The next morning it was time to for the old guy to try his luck on the giraffe. This one was quite the operation, as his double rifle was still in for repair when we left from Iceland and we only had smaller calibres with us (.308 and 7 mm for him, 7×64 for me), so a local friend Hendrik came to the rescue with his 300 win mag. After a couple of rounds in the range we were all set and super pumped for the hunt of the day. We located the herd quite quickly (have you ever had to search for a herd of giraffes in the karoo? …. me neither). and went out for the stalk. we may have been over excited, as 5 of us went out for the stalk. The old guy got a shot off on the bull we were going for but alas, a miss, and the herd ran off. Not to be discouraged we regrouped, relocated the herd and gave it another go. This time around we decided maybe the best thing to do was to just send the hunter and the PH on the stalk, so the rest of us stayed behind on a mountain ridge. Off they went, on what seemed like the longest stalk ever. Unfortunately the herd got spooked and moved over a small ridge, and we decided to radio the pair of them to arrange a pick up spot- only to realize there was no radio in the mix. So we decided to sit tight for a bit and see what they decided to do. Later on we see them setting up a shot at about 200 meters, hear the shot go off (after we see the herd start moving… we were quite a way away) and eventually spot the entry wound low on the chest of the bull. The herd moves further along and on they truck after them. The get into position and place another bullet a bit higher than the first one on the chest of the animal. we’re on the binos watching the most exciting movie we’ve ever seen, quietly cheering them on, trying not to make too much of a noise or move too much. We can see this bullet hurt, and he doesn’t go far, and the guys get closer and get into position again. At this point I’ve bitten all my fingernails completely down and my blood pressure is probably in the danger zone by now, only imagining what the guys must be feeling. The big bull doesn’t move far and they soon get into position again. On the binos I see the animal go down like someone pulled the plug on it, after it disappeared from my view I heard the gun go off. IS IT DOWN?? I half yell at Juan sitting next to me, clearly seeing that it’s down, and he readily confirms. We do our whooping and high fives and hugging, before we make our way across the valley to meet up with the guys. This had taken all morning and we were well ready for our lunch back at the lodge. We went back out in the afternoon and got 5 impala rams before we headed back to the lodge for dinner.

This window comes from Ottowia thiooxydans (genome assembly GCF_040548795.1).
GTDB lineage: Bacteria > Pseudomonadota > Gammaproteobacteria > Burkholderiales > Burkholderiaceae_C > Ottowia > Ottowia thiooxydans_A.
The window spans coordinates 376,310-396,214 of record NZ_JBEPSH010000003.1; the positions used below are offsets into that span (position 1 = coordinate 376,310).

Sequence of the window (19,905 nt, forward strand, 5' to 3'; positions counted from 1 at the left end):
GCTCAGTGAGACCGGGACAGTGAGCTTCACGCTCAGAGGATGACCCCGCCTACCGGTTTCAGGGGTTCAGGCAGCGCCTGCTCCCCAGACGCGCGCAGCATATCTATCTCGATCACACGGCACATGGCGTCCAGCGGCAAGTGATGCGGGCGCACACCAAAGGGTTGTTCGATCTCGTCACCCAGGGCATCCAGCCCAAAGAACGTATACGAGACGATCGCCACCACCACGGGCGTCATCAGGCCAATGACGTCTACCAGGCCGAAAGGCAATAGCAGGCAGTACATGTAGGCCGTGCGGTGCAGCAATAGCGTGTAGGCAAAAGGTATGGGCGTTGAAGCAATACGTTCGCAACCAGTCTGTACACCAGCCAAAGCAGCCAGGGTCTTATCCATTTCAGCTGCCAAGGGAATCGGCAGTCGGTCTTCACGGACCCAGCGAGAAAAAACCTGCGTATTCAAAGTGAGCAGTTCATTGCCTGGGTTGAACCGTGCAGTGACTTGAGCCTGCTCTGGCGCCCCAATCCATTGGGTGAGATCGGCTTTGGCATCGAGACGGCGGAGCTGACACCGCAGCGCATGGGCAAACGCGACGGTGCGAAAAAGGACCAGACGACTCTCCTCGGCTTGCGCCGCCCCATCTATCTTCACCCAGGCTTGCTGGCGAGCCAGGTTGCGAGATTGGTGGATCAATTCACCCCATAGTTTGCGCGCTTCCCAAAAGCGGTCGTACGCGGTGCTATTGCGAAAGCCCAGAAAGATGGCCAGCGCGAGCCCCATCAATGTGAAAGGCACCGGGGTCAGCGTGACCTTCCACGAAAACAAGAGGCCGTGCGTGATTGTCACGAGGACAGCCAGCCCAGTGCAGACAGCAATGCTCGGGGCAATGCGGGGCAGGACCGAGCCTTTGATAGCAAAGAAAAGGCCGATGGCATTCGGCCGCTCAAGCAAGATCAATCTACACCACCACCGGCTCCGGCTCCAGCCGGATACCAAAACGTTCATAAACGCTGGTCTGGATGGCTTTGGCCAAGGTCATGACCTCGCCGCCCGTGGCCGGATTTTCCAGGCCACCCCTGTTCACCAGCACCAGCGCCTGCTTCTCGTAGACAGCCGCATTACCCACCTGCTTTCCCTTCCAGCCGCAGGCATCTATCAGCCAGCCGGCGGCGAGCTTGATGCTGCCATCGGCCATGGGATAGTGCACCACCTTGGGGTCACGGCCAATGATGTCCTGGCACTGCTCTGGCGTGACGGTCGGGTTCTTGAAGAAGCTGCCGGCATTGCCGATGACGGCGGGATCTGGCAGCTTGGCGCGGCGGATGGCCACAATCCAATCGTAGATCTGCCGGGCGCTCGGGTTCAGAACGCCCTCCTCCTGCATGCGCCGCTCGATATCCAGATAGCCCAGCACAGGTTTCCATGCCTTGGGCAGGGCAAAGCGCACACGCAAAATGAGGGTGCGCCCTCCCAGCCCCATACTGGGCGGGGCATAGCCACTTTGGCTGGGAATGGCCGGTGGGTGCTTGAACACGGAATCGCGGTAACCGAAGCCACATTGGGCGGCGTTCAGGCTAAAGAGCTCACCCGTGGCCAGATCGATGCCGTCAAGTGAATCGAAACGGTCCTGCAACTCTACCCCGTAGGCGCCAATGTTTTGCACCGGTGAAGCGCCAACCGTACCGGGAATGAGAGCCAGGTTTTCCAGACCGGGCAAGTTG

Kim and Stephanos had prepared a Braai for us and even gave us a taste of impala liver (considered a delicacy by most… but my palate on the other hand does not in any way appreciate any kind of liver).